“American’s agreement with the LA Stadium and Entertainment District, the Chargers and Rams are multiyear partnerships that demonstrate the carrier’s continued commitment to the Los Angeles community and excitement for the LA Stadium and Entertainment District,” said Nichelle Tait, an American Airlines spokeswoman. “It is our mission to give our customers the world-class experience they deserve, and we are committed to doing so both at the airport and within the community. The stadium, and the events that will be held there, will bring people throughout the region and from around the world together.”
The United Center in Chicago has hosted the NBA’s Bulls since 1994, but the airline’s most recent naming rights deal did not come without criticism. After a 16-year agreement with the University of Southern California for naming rights to the Los Angeles Memorial Coliseum received backlash from veterans groups that said the name would dilute the stadium’s legacy, the deal was modified into a 10-year agreement for naming rights to the field instead. As a result, the home of Trojans football is now called United Airlines Field at the Los Angeles Memorial Coliseum.
For any airline to get into a sports sponsorship, location matters. American Airlines is headquartered in Dallas, United Airlines is based in Chicago and Allegiant calls Las Vegas home. And Los Angeles is one of the most visited areas in the world. Both Allegiant Stadium and American Airlines Plaza are also aligned with the NFL, the biggest professional sports league in the country.
U.S.-based airlines are not the only ones who have seen stadiums or major sports events as a marketing opportunity. AirAsia recently signed a two-year title sponsor agreement with tennis’ Davis Cup. In the English Premier League, Manchester City’s stadium is named for Etihad Airlines and Arsenal’s stadium is named for Emirates Airlines.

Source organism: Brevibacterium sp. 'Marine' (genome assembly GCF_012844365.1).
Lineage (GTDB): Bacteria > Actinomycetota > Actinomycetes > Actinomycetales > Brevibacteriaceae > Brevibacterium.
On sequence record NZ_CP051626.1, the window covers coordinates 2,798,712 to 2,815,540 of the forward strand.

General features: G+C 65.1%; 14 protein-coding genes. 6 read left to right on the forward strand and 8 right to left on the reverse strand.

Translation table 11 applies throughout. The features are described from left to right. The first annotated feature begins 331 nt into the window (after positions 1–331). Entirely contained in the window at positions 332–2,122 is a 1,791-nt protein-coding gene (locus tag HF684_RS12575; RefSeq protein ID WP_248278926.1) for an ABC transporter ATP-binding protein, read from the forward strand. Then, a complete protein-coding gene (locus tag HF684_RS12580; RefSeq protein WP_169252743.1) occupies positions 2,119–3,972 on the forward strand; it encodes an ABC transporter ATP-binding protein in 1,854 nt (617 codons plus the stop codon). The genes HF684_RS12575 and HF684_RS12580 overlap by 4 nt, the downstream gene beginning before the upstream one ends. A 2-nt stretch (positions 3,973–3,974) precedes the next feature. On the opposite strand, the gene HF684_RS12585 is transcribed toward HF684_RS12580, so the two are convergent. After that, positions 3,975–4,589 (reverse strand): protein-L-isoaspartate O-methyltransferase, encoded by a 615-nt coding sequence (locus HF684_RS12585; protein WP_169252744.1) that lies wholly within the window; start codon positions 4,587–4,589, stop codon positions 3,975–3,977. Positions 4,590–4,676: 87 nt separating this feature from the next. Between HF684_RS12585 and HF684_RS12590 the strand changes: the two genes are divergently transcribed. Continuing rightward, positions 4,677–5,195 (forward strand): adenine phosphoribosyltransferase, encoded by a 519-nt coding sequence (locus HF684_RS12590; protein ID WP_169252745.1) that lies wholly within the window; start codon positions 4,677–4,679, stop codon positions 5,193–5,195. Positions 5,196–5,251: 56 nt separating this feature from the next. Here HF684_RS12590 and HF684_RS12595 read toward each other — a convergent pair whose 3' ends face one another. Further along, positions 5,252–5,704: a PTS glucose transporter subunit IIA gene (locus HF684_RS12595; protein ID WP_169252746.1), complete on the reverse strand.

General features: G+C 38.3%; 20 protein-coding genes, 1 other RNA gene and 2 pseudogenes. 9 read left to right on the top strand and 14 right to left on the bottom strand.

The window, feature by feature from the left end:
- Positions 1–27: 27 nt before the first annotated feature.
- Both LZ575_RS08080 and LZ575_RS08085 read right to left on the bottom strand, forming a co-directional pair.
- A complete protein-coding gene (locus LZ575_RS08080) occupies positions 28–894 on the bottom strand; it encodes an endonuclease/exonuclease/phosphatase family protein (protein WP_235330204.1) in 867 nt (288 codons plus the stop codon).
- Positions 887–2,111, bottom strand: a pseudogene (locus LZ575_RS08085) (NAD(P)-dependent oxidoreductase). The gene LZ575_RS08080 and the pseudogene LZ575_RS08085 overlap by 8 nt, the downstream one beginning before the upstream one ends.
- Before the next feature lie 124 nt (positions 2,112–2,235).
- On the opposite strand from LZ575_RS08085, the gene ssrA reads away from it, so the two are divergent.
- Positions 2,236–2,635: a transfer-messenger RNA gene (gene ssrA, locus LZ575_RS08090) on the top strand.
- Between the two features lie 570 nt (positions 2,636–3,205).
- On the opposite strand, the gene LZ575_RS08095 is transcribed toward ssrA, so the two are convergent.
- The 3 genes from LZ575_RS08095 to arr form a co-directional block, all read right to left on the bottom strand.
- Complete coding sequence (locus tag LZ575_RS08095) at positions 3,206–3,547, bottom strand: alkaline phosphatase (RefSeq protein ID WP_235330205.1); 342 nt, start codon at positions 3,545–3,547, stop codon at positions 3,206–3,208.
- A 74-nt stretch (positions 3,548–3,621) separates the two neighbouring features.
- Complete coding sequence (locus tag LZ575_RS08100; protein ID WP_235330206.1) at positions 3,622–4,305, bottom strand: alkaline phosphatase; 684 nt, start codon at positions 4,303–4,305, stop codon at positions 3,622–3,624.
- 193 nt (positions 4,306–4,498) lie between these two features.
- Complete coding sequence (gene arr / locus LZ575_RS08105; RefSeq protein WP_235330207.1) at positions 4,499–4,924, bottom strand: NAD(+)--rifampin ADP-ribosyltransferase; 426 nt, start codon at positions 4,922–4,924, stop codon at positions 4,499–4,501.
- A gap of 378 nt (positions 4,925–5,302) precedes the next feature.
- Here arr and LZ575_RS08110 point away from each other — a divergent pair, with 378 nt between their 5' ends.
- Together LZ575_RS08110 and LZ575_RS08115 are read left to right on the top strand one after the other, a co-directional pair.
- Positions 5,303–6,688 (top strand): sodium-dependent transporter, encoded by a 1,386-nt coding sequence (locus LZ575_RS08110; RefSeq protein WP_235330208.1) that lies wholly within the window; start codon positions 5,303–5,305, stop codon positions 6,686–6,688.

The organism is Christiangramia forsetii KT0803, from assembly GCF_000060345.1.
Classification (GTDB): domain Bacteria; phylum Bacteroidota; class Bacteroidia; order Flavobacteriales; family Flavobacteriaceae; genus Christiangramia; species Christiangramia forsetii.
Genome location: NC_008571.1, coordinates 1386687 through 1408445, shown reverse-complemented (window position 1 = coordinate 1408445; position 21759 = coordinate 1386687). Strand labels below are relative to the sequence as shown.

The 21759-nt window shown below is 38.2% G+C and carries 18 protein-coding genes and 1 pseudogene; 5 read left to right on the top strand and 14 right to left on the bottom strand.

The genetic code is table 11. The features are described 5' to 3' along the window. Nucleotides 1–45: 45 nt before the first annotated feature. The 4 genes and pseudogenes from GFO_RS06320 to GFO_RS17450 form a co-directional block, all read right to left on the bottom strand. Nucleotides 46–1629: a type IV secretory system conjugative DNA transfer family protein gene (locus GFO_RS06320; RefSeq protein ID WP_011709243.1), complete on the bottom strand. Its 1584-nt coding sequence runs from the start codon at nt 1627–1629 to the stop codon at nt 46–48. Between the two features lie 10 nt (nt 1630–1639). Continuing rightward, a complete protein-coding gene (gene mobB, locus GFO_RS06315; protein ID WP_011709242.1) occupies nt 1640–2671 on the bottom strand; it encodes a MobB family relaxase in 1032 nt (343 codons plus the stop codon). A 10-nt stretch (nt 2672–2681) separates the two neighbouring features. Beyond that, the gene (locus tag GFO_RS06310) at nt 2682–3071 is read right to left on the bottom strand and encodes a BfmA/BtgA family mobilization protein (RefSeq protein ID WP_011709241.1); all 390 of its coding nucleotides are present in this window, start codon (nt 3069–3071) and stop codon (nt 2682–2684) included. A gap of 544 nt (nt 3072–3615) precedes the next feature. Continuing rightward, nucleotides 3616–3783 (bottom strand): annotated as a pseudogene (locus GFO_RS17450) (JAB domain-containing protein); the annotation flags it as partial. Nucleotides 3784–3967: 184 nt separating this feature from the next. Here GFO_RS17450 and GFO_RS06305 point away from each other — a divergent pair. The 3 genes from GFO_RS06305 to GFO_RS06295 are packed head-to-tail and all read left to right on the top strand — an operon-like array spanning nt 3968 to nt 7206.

“In all of the cases where these airlines have been done (deals), they’re destination markets,” Yowell said. “These markets are important, high-level travel opportunities, so there’s the opportunity for them to attract more customers or increase the preferential use of their airlines compared to others when making their personal or business travel plans.”
Allegiant’s deal with Minor League Baseball extends that philosophy on a different scale. Of the 120 markets the airline serves, 114 have an MiLB team. DeAngelo said Minor League Baseball was the only league the airline would consider striking a partnership with, as opposed to an individual team.
“Because we serve so many small and mid-size markets, the footprint was almost perfect,” he said. “Unlike other leagues where the league doesn’t necessarily give you access to the teams, this gave us access to 50 or more of the teams in markets that were the most important to us given how heavily we serve them.”
Commercial exposure is key
Don’t forget the potential return that naming rights can bring, as well. Yowell says having naming rights on a venue used for both sports and entertainment is a bonus for any sponsor.
“The scheduling of a building is imperative,” he said. “The exposure of a building that holds 80 to 90 events compared to one that holds 18 to 20 is tremendous. The Staples Center (in Los Angeles) has five anchor tenants, over 300 events a year. That’s a massive amount of exposure and mentions through broadcast media with radio, TV, internet streaming, media coverage of every game and event covered there. Those are all factors that come into play.”